I'm developing an UI application where I ran into an issue with a cyclic dependency. Here is the simplified code, to explain the problem.

#include <list>

class UiStyle;
UiStyle* CreateStyle();

class UiWindow {
    virtual void Draw() = 0;

class UiMenu : public UiWindow {
    void Draw() override {
        // Some UI drawing

        // How should I implement changing style from here?

class UiApplication {
    void Draw() {
        for (UiWindow* window : this->windows)

    void SetStyle(UiStyle *style);

    void AddWindow(UiWindow* window) {

    std::list<UiWindow*> windows;

class UiMainApplication : public UiApplication {
    void Initialize() {

        this->AddWindow(new UiMenu());


  • UiStyle - application style class.
  • CreateStyle - method that creates some UI style.
  • UiWindow - interface of an UI window (not to be changed)
  • UiMenu - some implemented UI window from where I need to change a style.
  • UiApplication - base application class that provides managing windows, styles, etc. (not to be changed)
  • UiMainApplication - implemented application that adds real windows, sets real style.

The problem I face is about changing the application style from inside UiMenu. How can UiMenu call UiApplication::SetStyle?

Of course, I could pass UiMainApplication pointer to UiMenu, then create public method UiMainApplication::SetStyle that will allow to call UiApplication::SetStyle, and call UiMainApplication::SetStyle from UiMenu. But, as far as I know, it's bad practice, to have a bidirectional reference, like A -> B and B -> A. In my case, UiMainApplication would refer to UiMenu and UiMenu refer to UiMenuApplication.

Hence I think it's not the best way to implement it.

Hope for your help! I will be glad to any suggestions!

  • It is not entirely clear what your problem is. Are you asking how to draw the menu item in the style currently set for the application? Or do you want to change the style of the application from the menu item? Feb 8, 2021 at 9:53
  • @BartvanIngenSchenau: To me, it looks very clear it is the second of your two interpretations
    – Doc Brown
    Feb 8, 2021 at 10:13

1 Answer 1


Cyclic references sometimes have their place, and before rejecting them as a solution, I think it is important to understand why and when they may become an issue, and if this issue really applies to your case.

For example, as you mentioned by yourself, one could solve this problem by introducing an ctor parameter UiMainApplication * to UiMenu. I would implement it this way:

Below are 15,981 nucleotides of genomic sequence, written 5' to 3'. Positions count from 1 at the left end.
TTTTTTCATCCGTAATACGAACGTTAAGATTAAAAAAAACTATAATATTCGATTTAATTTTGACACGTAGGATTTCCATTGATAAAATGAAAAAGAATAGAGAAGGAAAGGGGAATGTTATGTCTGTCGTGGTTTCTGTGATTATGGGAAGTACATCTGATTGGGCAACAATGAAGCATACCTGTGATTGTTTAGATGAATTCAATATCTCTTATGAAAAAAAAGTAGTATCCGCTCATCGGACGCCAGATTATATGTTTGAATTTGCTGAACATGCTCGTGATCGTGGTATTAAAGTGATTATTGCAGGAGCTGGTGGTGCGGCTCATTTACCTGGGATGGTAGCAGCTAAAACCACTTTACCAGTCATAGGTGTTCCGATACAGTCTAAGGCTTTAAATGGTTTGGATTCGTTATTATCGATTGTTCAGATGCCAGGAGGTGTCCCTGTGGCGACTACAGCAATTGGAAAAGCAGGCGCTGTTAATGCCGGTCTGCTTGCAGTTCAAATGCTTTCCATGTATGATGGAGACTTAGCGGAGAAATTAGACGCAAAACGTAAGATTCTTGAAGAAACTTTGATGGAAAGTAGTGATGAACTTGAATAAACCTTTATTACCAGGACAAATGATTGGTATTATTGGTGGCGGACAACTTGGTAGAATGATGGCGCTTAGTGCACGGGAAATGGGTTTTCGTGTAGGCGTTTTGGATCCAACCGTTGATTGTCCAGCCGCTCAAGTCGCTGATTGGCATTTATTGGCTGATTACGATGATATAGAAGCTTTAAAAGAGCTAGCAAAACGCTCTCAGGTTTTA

class UIMenu
   UiMainApplication *_app;
     UIMenu(UiMainApplication * app){
     void Draw() override {
          if(_app) {

This would result in a cyclic dependency between UiMainApplication and UiMenu However, this is only a compile time dependency. At run time, you still can instantiate an UiMainApplication object without creating an UiMenu object first. It is also possible to create an UiMenu object without UiMainApplication, by passing a nullptr as parameter, if you need one for testing purposes.

You need to decide if this compile time dependency is acceptable for your case. It will forbid to place UiMenu in a reusable library module independend from UiMainApplication, but if you don't intend to do so, this may be perfectly fine.

Of course, it is possible to get rid of the compile time dependency, if necessary. For this, one can create a abstract new class SetStyleService with a virtual method SetStyle. This class definition can be part of the same library module where UiMenu is placed, or in a separate "interface" library. Then instead of expecting a pointer to UiMainApplication in the UiMenu ctor, you make it expecting a pointer to SetStyleService. UiMainApplication will have to be derived from SetStyleService and implement SetStyle accordingly. (Note the same behaviour can be accomplished by using function pointers and passing a pointer to SetStyle into UiMenu).

I would probably stick to the first approach as long as there is no real need for the second. Just because someone has written somewhere "bidrectional dependencies are bad practice" I would not follow such a recommendation thoughtlessly, but first check if the potential drawbacks of such a dependency really applies to my specific case.

  • In C++ specifically, though, every pointer cycle needs to be thought about in terms of ownership: who's responsible for deleting resources, how to present use-after-free, etc. Feb 8, 2021 at 12:41
  • @SebastianRedl: that is IMHO pretty trivial in this case: UiMainApplication is owning all window pointers like UiMenu, and UiMenu gets a pointer to UiMainApplication * , which has a lifetime longer that itself. UiMainApplication should definitely not try to use any window pointer after the latter was freed.
    – Doc Brown
    Feb 8, 2021 at 12:50

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